probably definitely be a good idea to get some fresh air. How about some shopping? Brown Thomas hosts an upmarket selection of stores including Prada, Gucci and Chanel. Meanwhile, we’re particular fans of Avoca. We love their homeware products that have a modern aesthetic and we can highly recommend their original handwoven luxurious scarves, sweaters or blankets made out of local Irish mohair.
Having worked up an appetite exploring, it’s time for dinner. This is a real foodie city and there’s a great variety on offer. We highly recommend Glovers Alley. As their website proudly states, ‘it’s a bit of a seductress, with soft tones, beguiling dishes and a tantalising wine list, it is pretty hard not to fall in love at first bite’. It’s hard to fault them there (and believe us, we did try).
Next, a few evening drinks. Drinking is in the culture and fabric of Ireland (as you'll have already discovered at the Guinness Storehouse). It’s a well-known fact that the Irish are very good at the whole music and partying thing, making it a great place to celebrate a big birthday. Of course, one can’t miss the world-famous Temple Bar neighbourhood. It may be a magnet for tourists but it deserves a place on any Dublin itinerary of 2 days.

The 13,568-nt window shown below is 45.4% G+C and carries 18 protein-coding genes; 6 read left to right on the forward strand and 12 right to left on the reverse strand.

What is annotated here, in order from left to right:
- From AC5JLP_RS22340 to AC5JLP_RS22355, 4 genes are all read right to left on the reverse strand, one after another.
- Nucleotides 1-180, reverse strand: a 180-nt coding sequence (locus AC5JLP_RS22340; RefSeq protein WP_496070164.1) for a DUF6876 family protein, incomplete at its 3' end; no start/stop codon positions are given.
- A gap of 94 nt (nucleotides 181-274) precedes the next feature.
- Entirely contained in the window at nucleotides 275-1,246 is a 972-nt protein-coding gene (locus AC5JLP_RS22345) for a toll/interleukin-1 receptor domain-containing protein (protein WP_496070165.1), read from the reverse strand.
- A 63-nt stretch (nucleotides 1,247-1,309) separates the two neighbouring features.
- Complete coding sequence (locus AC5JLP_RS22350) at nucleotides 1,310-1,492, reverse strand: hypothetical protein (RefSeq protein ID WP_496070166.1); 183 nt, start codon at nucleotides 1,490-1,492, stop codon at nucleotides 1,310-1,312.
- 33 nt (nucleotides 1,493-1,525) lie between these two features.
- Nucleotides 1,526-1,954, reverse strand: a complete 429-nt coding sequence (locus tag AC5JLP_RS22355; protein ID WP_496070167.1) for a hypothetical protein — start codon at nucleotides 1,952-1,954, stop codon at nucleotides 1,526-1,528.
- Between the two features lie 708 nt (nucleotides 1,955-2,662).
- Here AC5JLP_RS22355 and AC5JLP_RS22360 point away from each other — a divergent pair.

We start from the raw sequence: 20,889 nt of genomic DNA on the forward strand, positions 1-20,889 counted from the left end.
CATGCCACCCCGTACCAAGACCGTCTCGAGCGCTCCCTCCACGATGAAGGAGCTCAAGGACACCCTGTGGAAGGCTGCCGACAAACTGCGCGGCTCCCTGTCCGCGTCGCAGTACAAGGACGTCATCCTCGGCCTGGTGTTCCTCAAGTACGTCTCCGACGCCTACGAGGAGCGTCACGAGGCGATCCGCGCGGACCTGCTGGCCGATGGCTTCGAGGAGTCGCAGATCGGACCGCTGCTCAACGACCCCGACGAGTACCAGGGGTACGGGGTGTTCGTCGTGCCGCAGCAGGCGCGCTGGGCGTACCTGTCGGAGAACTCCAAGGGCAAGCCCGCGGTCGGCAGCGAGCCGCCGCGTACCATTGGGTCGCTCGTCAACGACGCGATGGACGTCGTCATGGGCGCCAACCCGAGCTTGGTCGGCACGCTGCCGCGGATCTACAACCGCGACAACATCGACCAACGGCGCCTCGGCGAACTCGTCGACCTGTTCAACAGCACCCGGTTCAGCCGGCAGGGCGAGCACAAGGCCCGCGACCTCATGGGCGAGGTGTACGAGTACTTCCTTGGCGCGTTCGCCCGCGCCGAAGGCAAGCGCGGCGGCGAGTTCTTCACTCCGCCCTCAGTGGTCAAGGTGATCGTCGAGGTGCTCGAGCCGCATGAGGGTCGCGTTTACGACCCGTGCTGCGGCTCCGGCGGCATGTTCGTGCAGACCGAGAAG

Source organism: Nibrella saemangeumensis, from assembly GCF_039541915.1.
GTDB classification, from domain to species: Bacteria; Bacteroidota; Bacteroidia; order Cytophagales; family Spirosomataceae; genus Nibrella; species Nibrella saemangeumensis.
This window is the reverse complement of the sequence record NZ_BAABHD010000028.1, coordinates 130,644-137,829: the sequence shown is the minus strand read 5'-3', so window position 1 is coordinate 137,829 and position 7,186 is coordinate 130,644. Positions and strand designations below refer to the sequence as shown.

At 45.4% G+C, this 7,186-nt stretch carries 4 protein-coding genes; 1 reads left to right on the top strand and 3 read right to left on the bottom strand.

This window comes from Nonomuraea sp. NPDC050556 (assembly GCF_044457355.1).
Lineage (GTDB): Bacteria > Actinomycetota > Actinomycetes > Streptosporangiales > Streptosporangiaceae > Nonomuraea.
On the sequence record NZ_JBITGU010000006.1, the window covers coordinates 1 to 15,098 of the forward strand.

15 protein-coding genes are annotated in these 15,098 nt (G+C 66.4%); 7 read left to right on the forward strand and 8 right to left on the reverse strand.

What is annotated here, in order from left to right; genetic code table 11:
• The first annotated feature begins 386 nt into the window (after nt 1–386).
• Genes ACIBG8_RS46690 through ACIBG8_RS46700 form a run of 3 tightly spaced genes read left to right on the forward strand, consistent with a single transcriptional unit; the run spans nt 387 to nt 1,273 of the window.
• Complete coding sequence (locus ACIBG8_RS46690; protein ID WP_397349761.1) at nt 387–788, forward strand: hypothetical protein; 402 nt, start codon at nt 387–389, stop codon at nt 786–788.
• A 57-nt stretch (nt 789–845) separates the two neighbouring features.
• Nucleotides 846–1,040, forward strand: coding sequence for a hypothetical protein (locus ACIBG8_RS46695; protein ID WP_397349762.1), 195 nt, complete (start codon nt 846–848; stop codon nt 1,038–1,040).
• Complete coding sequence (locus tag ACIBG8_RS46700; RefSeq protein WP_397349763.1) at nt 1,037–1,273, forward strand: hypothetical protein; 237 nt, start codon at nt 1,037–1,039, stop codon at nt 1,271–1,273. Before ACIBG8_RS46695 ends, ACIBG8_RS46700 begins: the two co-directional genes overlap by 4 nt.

Sprawling out over cobbled, pedestrianised lanes, you’ll find all kinds of bars and pubs alive with live folk music. Check in on the ‘Temple Bar Pub’ itself. This world-renowned venue serves just about everything (Guinness and Jameson's Whiskey of course). It’s loud, rowdy and always packed with a great mix of locals and visitors alike. The sign of a good pub if ever there were one. Personally though, we prefer O’Donoghues. Here, you’ll find traditional musicians getting together every night to play fiddles, tin whistles, bodhrans and uilleann pipes as the pints flow. It’s classic Dublin at its best.
Day 2: Admire Dublin Castle and become a whiskey connoisseur